Beyond the cafe counter near the entrance, the step-up room that provides 24 casual seats and 10 counter stools from 7 AM-7 PM daily will transform into a restaurant with table service. Reservations for parties of one to a dozen people will be accepted from 7:30-9 PM, Tuesday-Sunday (the reservation line will open this Saturday, July 20; you'll find it here).
Dinner will be prix fixe, $50 for four or so courses: hors d’oeuvres, house-baked bread, starter, entree, Olexy’s famous cheeses (on a cart) and dessert. The menu by chef de cuisine Scott Megill will change each month. Service will be partly individual, partly family-style. “There might be a bowl of summer salad to pass around,” Olexy explains, “Or you could be served a bowl of ice cream that you then top yourself with a spoonful of hot berry cobbler from the middle of the table.” Beer and wine will be available to order with your supper.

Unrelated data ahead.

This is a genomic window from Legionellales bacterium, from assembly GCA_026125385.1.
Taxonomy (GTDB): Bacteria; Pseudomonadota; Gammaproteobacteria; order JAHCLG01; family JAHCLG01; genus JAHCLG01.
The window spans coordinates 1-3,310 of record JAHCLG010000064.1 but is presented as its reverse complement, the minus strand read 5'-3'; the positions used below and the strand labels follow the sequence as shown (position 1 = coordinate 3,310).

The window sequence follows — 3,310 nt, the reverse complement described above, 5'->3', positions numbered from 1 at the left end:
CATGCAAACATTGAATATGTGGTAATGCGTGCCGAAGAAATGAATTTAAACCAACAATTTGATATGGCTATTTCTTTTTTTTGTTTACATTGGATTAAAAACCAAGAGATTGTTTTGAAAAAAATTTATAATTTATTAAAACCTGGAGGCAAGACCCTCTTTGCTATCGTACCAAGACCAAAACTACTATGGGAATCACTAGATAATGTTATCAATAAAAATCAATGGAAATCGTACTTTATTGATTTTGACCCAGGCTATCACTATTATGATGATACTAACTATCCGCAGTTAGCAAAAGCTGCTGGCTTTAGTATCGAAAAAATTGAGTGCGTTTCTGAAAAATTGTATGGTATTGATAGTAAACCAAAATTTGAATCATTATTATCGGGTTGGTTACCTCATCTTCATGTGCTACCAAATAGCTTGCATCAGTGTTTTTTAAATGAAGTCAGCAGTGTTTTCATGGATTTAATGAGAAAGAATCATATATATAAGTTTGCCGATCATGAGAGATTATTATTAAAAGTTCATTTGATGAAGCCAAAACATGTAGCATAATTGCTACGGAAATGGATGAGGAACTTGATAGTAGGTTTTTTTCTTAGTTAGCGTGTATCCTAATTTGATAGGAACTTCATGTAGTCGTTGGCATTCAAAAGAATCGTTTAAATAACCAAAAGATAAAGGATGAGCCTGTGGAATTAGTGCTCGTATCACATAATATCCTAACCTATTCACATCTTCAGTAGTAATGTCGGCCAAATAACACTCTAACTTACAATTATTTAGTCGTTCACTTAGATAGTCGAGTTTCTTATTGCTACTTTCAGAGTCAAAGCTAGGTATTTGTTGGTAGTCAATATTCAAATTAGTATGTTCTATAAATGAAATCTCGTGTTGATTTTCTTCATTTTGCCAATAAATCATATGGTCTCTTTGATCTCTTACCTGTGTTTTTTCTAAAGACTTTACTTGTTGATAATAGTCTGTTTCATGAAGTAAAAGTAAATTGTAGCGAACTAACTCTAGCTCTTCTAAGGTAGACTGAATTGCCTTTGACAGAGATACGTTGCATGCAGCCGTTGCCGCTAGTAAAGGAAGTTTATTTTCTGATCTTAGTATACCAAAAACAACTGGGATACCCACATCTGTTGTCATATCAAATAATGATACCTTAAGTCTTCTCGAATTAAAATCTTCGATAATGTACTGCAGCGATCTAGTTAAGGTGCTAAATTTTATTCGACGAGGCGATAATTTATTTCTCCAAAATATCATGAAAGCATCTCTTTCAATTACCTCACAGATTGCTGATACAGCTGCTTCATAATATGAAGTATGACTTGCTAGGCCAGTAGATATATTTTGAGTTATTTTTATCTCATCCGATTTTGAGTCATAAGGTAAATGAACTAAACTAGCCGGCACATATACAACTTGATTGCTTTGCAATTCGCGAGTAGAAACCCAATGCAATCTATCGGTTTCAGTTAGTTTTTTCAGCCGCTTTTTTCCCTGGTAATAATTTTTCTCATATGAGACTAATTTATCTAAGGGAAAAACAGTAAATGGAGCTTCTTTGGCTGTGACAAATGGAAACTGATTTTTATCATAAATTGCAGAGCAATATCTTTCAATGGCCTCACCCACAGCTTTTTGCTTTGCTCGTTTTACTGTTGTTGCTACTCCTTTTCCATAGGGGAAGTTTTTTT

During the daytime, these rough-hewn tables won’t be set, save for a few books scattered across the tops; instead they’ll provide a place for you to sit and read or work (free Wi-Fi is available) after you’ve picked up your espresso, scone, wine, beer, cheese plate, salad or sandwich. “My vision for the space was, ‘What is everything you would want if you lived nearby,’” says Olexy, who will run the market in partnership with Stephen Starr, just like Talula’s Garden, with which Talula’s Daily shares the ground floor of the Ayer Condominiums.
|Olexy discusses decor with former Philadelphia Inquirer food columnist Rick Nichols.|
For the evening meal, each table will be in full dress, adorned with an ever-changing assortment of eclectic and elegant tableware. That’s thanks to Anthropologie - the company has partnered with Olexy to showcase its chic urban-Euro housewares “in situ” on the evening farm tables at The Daily. Everything from wine glasses to plates to serving dishes will come from Anthropologie collections - if you fall in love with a certain item during your meal, you'll be able to buy it for yourself in stores or online.
“I know we’ll probably have more things break than if we bought industrial dishes,” says Olexy, “but it’s so much nicer to sip coffee from a pretty mug. In general, there’s probably plenty of ways to make more money with this space, but I’ve wanted to do this since Talula’s Garden opened. The space just felt like a market to me. I want this to be a neighborhood hub, I want people to hang out here.”
|Pastry chef Vita Shanley makes the daily bread, which will include croissants|